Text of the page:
In order to avoid legal implications, Ms. Blades advises cottage owners to talk to their children now and develop a plan. It may be a difficult conversation to have but it is much easier to have a clear understanding of everyone's expectations in advance, and advance planning enables parents to consider the financial implications within their overall estate plan.

Other Financial Considerations for Cottage Succession Planning
While family dynamics are often the most important consideration when planning the future of the cottage, the unknowns and potential financial implications can also be daunting and are an important consideration as part of a family plan. Here are some topics to consider during planning:

  • Unexpected costs can be significant including probate fees, capital gains tax, and land transfer tax. Are these applicable?
  • Gifting now, bequeathing, or selling to the kids - what's the best course for all concerned?
  • What's the best legal structure? Joint title (joint tenancy or tenants in common), sole ownership, held in trust?
  • How can you treat the kids "fairly" when not all have an interest in and/or the ability to enjoy the cottage?  Fairly does not always translate into equally.
  • Insurance strategies - what are they and what role can they play?
  • Availability of principal residence exemption - how does this work and what are the tax implications?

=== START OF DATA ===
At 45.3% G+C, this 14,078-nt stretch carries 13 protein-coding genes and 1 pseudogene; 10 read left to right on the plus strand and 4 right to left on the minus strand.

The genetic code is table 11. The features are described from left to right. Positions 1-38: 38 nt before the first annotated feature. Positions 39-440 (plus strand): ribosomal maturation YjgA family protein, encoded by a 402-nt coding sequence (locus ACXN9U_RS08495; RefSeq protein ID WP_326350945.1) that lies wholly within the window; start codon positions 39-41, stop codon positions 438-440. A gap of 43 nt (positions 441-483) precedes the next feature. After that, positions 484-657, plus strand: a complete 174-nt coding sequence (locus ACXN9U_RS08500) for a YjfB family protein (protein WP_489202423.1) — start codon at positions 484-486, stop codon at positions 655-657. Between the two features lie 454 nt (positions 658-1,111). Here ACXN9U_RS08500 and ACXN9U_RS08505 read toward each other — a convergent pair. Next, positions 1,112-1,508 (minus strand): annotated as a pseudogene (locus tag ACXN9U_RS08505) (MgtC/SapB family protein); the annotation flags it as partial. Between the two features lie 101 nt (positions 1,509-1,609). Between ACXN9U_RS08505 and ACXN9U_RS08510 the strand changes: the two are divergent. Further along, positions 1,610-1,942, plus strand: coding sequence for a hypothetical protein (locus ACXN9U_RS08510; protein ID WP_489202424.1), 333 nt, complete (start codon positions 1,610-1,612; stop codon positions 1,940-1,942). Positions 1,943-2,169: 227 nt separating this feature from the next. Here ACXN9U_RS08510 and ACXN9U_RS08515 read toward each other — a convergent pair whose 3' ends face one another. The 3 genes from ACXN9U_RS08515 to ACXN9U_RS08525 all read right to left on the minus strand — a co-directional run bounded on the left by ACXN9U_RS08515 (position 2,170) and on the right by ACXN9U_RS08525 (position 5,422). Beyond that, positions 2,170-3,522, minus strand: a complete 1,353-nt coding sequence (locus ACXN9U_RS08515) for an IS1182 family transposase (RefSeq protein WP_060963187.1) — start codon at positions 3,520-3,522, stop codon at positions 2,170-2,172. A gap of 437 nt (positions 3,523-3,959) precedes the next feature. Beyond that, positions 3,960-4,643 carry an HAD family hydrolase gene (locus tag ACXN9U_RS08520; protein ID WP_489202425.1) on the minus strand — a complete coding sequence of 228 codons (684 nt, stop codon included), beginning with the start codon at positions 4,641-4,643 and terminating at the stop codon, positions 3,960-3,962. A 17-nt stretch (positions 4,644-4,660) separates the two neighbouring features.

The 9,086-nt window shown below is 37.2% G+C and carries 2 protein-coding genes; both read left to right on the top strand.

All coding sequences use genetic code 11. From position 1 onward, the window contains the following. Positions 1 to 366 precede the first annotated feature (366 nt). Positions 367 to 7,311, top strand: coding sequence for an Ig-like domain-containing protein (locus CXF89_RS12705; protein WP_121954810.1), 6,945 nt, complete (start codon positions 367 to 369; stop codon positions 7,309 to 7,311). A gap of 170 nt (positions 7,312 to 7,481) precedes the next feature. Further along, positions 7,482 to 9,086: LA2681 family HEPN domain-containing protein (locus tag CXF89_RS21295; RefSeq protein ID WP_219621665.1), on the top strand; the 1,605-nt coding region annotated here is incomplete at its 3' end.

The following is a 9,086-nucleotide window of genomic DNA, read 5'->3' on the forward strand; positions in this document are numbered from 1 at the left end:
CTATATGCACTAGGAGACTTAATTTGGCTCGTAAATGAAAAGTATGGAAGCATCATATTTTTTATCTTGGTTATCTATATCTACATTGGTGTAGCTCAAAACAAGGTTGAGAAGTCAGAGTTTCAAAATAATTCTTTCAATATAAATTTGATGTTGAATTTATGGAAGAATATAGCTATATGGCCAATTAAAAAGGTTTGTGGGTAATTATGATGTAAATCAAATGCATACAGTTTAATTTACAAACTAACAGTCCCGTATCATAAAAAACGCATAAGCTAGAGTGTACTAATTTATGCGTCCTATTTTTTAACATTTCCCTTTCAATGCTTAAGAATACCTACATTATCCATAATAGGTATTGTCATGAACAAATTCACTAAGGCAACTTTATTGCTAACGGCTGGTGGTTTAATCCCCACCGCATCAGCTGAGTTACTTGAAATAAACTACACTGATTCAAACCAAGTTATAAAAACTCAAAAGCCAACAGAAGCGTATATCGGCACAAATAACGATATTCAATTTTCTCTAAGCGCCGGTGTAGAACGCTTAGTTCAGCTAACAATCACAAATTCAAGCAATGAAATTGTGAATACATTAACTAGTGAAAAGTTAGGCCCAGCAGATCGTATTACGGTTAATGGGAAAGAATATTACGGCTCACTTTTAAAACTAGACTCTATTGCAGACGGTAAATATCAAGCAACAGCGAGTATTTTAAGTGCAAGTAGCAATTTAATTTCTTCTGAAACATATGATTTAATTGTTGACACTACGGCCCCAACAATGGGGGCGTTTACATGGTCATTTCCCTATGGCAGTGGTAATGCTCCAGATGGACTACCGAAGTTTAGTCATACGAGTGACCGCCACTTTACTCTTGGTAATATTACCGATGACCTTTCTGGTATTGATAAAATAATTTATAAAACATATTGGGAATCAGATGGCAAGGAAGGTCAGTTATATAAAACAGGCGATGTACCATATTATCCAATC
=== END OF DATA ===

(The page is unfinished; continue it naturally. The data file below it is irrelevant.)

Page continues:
Seeking out expert advice, exploring options and engaging family in the discussion can all help to ensure memories of the family cottage continue to be happy ones.

About Scotia Private Client Group:
Scotia Private Client Group provides customized solutions to help high net worth clients build, preserve and transfer their wealth.  Scotia Private Client Group consists of private client services from The Bank of Nova Scotia, The Bank of Nova Scotia Trust Company, Scotia Asset Management L.P., Scotia Asset Management U.S. Inc., ScotiaMcLeod Financial Services Inc., and ScotiaMcLeod®, a division of Scotia Capital Inc. Scotia Capital Inc. is a member of the Investment Industry Regulatory Organization of Canada and the Canadian Investor Protection Fund. Scotia Private Client Group is a registered business name of The Bank of Nova Scotia, The Bank of Nova Scotia Trust Company, ScotiaMcLeod Financial Services Inc., Scotia Asset Management L.P., and Scotia Capital Inc. in the jurisdictions in which they carry on business. Estate and succession planning services are provided by The Bank of Nova Scotia Trust Company.  For more information, please visit


For further information:

Tara Wood, Narrative Advocacy Media, (416) 644-4133,

Organization Profile


More on this organization

Custom Packages

Browse our custom packages or build your own to meet your unique communications needs.

Start today.

CNW Membership

Fill out a CNW membership form or contact us at 1 (877) 269-7890

Learn about CNW services

Request more information about CNW products and services or call us at 1 (877) 269-7890